American, Southwest add to parade of airline losses in 3Q

Airlines are piling up billions of dollars in losses as the pandemic causes a massive drop in air travel.

The two major North Texas airlines showed a bleak report, again confirming the need for more money.

Fort Worth-based American Airlines on Thursday reported a loss of $2.4 billion and Dallas-based Southwest Airlines lost $1.16 billion in the third quarter, typically a very strong period of air travel that includes most of the summer vacation season.

Revenue tumbled 73% at American and 68% at Southwest, compared with a year earlier, before the global spread of COVID-19.

Combined with earlier losses reported by Delta and United, the four largest U.S. airlines have lost at least $10 billion in each of the last two quarters. It's an unprecedented nosedive that has caused the once highly profitable airlines to forage for billions of dollars in government aid and private borrowing to hang on until travelers return.

A Southwest Airlines aircraft lining up at La Guardia Airport. (Photo by John Nacion/SOPA Images/LightRocket via Getty Images)

Southwest CEO Gary Kelly urged Washington to approve more pandemic relief including a six-month extension of $25 billion in aid to airlines. Without it, he said, "we simply cannot afford to continue with the conditions required to maintain full pay and employment."

Southwest plans to cut pay for nonunion workers by 10% in January and has demanded unions accept lower pay or risk furloughs.

Air travel in the U.S. has recovered slowly in recent months and topped 1 million passengers on Sunday for the first time since March. However, air travel in October remains down 65% from a year ago. Business travelers, who fly more often and pay higher fares, are still mostly absent. 

American says revenue is down 73%year-to-year. The airline is taking 200 planes, which is 15% of its fleet, out of service.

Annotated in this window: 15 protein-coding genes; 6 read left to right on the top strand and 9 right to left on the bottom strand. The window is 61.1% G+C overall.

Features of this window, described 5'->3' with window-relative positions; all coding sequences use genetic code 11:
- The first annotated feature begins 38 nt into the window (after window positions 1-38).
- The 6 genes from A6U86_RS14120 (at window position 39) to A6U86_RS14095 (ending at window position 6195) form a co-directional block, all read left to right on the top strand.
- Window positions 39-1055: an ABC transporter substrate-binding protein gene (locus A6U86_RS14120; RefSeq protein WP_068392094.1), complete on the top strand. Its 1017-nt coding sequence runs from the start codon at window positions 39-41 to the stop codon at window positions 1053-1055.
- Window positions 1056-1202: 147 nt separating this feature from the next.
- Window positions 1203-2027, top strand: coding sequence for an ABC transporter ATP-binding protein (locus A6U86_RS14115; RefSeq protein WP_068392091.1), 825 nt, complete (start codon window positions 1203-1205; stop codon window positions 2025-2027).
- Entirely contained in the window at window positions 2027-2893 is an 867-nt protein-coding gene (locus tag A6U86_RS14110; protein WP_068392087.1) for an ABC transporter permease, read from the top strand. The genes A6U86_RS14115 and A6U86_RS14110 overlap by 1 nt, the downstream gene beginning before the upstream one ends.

"Really the difference is going to be when business travelers start hitting the airways again, something that is modestly starting up but is nothing close to what we need," American CEO Doug Parker told CNBC. 

The airlines have been cutting workforces by convincing thousands of employees to leave, and in the case of American, by furloughing 19,000 workers this month. The airlines are still hoping for another $25 billion lifeline from Congress and the White House that American said would allow it to recall the furloughed workers.

American said its loss after one-time gains and losses were $5.54 per share. That was better than Wall Street feared, as analysts surveyed by Zacks Investment Research forecast a loss of $5.62 per share. Revenue tumbled to $3.17 billion, above the analysts' prediction of $2.8 billion.

Southwest's adjusted loss came to $1.99 per share, also better than expected. Analysts had forecast a loss of $2.44 per share for the Dallas carrier. Revenue fell to $1.79 billion; analysts predicted $1.68 billion.

“Until the virus problem gets fixed and even after that until we find out if people are going to start flying again, the airlines are going to be losing money,” said SMU economist Mike Davis.

In an effort to boost revenue, Southwest is adding nine new routes in the coming months. The airline will also begin selling middle seats again come Dec. 1, which means 50% more seats will be available for sale.

Both Southwest and American are banking on a return to business travel, which is historically the biggest revenue booster.

“We also have to wonder is this a shift in the way we do business? Is there going to be a lot more Zoom calls and video conferences and a lot less business travel?” Davis said. “I don't know the answer to that and unfortunately nobody does.”

Davis says worst-case scenario is both airlines end up filing for bankruptcy and restructure. Either way, he says Southwest and American will survive this recession. Both airlines expecting a slight bump in revenue over the upcoming holiday season.